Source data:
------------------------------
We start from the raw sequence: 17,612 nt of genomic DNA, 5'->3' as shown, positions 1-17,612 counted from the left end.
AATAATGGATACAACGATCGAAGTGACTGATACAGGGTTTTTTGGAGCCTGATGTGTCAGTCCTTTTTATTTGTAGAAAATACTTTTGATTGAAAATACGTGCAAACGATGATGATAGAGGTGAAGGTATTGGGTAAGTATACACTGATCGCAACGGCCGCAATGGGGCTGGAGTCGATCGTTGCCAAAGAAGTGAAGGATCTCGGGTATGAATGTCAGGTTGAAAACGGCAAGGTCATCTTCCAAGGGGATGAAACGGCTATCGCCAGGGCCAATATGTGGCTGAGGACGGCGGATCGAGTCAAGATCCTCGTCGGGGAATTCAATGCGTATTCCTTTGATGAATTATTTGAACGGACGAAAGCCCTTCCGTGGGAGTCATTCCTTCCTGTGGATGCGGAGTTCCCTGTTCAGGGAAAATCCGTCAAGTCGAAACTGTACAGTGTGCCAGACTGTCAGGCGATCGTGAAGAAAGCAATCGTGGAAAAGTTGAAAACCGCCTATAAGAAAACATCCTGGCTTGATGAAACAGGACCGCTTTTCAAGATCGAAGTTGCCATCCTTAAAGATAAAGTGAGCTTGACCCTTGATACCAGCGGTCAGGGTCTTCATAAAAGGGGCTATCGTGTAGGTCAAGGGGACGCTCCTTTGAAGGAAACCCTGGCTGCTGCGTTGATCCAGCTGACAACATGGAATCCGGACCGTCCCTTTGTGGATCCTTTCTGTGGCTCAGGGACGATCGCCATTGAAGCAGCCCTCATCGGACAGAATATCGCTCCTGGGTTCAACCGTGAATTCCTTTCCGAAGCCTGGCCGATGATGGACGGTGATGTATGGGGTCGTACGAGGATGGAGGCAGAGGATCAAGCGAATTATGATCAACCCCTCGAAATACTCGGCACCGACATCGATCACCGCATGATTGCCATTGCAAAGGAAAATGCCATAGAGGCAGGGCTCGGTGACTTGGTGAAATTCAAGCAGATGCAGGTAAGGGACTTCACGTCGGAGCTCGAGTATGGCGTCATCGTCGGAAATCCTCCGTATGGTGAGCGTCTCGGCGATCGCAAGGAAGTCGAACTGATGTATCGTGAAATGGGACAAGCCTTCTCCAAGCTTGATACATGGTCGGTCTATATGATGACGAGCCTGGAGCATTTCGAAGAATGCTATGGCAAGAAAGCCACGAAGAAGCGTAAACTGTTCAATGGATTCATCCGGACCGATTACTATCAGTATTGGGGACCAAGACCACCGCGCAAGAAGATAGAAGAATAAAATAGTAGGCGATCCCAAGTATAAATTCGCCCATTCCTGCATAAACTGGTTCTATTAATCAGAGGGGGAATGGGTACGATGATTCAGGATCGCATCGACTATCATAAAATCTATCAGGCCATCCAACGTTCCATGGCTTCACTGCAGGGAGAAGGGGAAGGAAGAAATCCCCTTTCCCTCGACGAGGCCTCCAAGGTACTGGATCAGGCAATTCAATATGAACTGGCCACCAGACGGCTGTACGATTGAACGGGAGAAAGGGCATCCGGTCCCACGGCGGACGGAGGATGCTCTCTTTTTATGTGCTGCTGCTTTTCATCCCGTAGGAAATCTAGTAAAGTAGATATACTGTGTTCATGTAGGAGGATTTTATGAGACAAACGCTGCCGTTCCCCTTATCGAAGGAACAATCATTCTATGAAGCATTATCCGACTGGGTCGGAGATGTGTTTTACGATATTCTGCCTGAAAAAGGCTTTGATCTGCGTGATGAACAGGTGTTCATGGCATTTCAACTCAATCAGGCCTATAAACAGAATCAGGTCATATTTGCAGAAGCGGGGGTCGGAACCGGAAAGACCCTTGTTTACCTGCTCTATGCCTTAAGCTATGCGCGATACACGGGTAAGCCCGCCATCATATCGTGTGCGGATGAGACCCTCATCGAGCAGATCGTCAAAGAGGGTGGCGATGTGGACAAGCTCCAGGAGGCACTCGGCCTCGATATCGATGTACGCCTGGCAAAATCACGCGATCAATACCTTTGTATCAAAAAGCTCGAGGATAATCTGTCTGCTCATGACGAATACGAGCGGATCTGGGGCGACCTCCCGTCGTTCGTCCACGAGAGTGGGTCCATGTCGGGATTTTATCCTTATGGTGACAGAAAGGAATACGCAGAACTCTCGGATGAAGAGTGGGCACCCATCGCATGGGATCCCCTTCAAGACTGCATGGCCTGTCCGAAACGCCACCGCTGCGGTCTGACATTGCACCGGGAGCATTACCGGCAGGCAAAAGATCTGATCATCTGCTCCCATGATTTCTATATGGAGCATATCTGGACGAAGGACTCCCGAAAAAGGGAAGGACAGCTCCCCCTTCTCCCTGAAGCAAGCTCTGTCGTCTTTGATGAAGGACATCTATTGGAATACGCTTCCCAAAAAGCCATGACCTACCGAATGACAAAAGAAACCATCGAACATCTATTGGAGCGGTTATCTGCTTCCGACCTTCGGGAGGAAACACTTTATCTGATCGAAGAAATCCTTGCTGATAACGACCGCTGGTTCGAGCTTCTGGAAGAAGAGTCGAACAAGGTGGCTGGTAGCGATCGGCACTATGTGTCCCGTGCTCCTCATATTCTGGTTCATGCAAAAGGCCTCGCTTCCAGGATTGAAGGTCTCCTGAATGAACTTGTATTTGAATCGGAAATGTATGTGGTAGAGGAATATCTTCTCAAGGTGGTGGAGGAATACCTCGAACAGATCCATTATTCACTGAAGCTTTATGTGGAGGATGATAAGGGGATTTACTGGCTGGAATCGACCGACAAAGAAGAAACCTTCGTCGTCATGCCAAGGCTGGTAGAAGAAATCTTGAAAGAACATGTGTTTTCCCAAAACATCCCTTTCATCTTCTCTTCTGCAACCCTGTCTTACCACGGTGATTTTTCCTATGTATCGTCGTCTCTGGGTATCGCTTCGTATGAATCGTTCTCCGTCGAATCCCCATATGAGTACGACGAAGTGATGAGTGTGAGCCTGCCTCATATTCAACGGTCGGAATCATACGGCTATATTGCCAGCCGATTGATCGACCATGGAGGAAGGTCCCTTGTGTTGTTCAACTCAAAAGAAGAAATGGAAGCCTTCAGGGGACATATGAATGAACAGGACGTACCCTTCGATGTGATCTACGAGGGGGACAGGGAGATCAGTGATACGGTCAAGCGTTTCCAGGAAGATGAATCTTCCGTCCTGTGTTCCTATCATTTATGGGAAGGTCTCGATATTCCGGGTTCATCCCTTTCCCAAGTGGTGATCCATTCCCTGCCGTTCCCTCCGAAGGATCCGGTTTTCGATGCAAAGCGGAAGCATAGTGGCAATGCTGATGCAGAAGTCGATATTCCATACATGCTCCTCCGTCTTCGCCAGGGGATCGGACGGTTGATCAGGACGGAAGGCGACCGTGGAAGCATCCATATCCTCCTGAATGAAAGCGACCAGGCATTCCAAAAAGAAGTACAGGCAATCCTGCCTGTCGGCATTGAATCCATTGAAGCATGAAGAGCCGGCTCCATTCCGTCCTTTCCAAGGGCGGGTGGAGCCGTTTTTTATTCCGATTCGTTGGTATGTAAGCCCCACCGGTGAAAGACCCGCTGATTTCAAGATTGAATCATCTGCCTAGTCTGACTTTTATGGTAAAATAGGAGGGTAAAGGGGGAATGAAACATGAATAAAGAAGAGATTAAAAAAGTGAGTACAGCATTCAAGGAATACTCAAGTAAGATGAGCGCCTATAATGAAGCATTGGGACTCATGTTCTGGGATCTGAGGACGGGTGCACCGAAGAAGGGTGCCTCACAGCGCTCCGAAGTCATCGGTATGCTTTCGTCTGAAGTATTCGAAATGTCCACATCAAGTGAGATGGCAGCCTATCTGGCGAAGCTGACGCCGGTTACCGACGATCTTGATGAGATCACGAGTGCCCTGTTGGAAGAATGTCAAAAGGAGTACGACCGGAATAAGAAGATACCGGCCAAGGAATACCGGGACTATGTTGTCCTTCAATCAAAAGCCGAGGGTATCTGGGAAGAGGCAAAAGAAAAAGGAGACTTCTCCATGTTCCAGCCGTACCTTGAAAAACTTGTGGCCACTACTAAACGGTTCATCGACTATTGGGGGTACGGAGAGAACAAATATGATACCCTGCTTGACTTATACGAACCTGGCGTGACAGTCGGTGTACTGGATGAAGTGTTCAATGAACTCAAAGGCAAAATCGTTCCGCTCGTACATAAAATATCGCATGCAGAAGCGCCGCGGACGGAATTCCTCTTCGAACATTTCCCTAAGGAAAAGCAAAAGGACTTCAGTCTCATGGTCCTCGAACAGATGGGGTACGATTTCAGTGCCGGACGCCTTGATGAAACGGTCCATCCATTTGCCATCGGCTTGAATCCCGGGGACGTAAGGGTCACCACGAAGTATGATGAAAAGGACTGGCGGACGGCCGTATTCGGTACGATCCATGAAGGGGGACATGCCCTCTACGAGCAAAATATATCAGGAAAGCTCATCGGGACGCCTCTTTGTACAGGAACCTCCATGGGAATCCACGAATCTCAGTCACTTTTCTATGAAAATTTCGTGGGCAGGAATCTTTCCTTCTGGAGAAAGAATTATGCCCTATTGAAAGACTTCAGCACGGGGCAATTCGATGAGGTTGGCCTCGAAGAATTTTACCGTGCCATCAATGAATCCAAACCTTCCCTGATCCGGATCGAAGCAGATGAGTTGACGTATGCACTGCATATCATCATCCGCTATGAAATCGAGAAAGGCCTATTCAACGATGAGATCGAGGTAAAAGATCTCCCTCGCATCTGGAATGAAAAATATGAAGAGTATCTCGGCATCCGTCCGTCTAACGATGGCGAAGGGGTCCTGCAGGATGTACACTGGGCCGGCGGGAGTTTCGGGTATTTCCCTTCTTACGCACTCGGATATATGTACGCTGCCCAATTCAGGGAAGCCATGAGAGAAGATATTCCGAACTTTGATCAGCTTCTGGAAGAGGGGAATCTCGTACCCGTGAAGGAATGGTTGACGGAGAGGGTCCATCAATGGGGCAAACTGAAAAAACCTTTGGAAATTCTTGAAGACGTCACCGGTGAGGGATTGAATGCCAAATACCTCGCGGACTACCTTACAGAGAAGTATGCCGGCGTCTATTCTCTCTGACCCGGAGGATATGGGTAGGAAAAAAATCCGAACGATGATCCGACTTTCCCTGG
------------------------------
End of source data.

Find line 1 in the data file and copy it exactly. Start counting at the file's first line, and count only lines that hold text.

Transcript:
We start from the raw sequence: 17,612 nt of genomic DNA, 5'->3' as shown, positions 1-17,612 counted from the left end.